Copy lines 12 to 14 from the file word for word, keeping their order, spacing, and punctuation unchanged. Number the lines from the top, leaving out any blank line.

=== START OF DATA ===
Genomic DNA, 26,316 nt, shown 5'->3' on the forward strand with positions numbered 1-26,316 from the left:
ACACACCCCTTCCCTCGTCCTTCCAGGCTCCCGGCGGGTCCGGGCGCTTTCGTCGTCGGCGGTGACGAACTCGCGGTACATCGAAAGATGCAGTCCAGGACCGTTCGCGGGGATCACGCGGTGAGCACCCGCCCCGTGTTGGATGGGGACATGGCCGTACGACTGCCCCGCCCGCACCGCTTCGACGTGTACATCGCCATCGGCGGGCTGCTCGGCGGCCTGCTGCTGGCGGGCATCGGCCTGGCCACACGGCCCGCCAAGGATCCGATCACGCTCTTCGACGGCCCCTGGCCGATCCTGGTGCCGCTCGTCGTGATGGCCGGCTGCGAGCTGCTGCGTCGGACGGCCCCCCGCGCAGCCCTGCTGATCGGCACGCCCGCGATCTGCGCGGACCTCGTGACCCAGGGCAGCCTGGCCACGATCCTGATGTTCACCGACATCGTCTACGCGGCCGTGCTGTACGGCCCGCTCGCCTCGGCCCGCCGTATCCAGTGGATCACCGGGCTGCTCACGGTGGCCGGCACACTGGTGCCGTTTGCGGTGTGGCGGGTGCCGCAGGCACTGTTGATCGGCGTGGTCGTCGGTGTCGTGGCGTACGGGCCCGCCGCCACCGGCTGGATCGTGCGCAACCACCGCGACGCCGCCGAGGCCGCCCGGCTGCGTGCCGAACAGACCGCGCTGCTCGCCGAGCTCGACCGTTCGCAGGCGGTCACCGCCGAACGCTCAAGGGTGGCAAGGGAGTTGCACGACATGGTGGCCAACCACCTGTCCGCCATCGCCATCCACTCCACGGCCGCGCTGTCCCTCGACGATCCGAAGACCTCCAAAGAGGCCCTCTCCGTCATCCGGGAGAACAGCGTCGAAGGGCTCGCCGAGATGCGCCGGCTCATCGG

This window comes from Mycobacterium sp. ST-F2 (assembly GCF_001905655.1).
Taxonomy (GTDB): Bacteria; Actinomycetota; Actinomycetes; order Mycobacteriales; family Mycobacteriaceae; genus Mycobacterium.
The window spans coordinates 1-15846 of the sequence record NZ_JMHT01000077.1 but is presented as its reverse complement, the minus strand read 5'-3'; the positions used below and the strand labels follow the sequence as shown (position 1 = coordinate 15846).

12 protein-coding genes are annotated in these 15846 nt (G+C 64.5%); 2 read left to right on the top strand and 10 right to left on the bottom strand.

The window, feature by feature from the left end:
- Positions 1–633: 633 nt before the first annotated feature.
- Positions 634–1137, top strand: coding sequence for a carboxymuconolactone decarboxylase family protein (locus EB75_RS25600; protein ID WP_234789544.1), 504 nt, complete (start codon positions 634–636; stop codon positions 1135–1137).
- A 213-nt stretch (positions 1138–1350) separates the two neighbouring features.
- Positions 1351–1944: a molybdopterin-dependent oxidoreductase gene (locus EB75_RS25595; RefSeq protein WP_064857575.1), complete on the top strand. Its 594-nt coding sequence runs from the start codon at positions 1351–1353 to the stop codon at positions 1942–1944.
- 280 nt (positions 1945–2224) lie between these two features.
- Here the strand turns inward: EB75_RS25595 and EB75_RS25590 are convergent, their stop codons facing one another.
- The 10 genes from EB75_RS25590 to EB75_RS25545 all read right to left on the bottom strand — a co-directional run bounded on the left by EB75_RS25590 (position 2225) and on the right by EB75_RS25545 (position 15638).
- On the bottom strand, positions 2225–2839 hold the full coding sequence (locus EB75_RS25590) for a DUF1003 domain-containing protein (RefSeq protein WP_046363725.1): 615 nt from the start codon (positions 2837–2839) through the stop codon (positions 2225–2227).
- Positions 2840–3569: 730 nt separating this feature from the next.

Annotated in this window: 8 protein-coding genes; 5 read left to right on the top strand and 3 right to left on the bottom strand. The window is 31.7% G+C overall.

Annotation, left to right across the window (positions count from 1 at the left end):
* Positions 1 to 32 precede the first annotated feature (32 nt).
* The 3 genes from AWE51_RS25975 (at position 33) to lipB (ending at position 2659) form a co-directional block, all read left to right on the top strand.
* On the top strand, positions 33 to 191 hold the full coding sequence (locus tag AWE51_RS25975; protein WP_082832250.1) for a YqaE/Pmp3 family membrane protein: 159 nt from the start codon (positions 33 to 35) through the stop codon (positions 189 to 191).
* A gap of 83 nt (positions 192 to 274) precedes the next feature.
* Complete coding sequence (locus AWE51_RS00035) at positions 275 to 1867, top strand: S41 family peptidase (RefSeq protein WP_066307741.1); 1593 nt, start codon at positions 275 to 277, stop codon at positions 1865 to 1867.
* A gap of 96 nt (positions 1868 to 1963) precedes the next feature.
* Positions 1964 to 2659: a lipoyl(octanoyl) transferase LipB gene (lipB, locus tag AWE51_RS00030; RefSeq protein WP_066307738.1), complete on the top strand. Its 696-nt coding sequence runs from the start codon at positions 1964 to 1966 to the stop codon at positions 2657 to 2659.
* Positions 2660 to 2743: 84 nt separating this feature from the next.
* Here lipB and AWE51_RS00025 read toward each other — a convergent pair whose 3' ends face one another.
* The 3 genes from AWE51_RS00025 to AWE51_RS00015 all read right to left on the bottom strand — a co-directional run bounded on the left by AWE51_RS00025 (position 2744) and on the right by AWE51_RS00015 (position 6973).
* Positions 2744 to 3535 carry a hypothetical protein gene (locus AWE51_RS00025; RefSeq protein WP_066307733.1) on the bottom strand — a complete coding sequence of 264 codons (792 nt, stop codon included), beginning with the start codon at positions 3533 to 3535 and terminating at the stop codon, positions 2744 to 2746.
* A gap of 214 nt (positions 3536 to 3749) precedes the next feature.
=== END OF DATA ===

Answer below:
- 280 nt (positions 1945–2224) lie between these two features.
- Here the strand turns inward: EB75_RS25595 and EB75_RS25590 are convergent, their stop codons facing one another.
- The 10 genes from EB75_RS25590 to EB75_RS25545 all read right to left on the bottom strand — a co-directional run bounded on the left by EB75_RS25590 (position 2225) and on the right by EB75_RS25545 (position 15638).